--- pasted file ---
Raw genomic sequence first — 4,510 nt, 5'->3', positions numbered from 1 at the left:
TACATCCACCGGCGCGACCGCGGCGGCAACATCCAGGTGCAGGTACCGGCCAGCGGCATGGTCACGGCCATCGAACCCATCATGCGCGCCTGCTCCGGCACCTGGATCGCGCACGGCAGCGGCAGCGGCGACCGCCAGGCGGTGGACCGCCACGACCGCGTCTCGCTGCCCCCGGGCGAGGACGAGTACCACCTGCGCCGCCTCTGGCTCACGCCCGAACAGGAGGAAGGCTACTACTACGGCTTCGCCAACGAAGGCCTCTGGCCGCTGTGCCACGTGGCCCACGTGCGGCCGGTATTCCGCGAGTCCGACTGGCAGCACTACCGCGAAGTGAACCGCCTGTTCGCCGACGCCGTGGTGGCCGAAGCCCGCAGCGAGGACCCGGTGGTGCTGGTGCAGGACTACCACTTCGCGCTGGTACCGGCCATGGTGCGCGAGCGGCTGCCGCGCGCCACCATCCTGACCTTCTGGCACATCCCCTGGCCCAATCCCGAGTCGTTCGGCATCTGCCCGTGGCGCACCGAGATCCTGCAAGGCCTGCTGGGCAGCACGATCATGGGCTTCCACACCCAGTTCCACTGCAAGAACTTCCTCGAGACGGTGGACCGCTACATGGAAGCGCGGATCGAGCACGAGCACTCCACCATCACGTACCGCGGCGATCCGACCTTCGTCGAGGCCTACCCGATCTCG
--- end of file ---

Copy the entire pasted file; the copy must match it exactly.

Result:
Raw genomic sequence first — 4,510 nt, 5'->3', positions numbered from 1 at the left:
TACATCCACCGGCGCGACCGCGGCGGCAACATCCAGGTGCAGGTACCGGCCAGCGGCATGGTCACGGCCATCGAACCCATCATGCGCGCCTGCTCCGGCACCTGGATCGCGCACGGCAGCGGCAGCGGCGACCGCCAGGCGGTGGACCGCCACGACCGCGTCTCGCTGCCCCCGGGCGAGGACGAGTACCACCTGCGCCGCCTCTGGCTCACGCCCGAACAGGAGGAAGGCTACTACTACGGCTTCGCCAACGAAGGCCTCTGGCCGCTGTGCCACGTGGCCCACGTGCGGCCGGTATTCCGCGAGTCCGACTGGCAGCACTACCGCGAAGTGAACCGCCTGTTCGCCGACGCCGTGGTGGCCGAAGCCCGCAGCGAGGACCCGGTGGTGCTGGTGCAGGACTACCACTTCGCGCTGGTACCGGCCATGGTGCGCGAGCGGCTGCCGCGCGCCACCATCCTGACCTTCTGGCACATCCCCTGGCCCAATCCCGAGTCGTTCGGCATCTGCCCGTGGCGCACCGAGATCCTGCAAGGCCTGCTGGGCAGCACGATCATGGGCTTCCACACCCAGTTCCACTGCAAGAACTTCCTCGAGACGGTGGACCGCTACATGGAAGCGCGGATCGAGCACGAGCACTCCACCATCACGTACCGCGGCGATCCGACCTTCGTCGAGGCCTACCCGATCTCG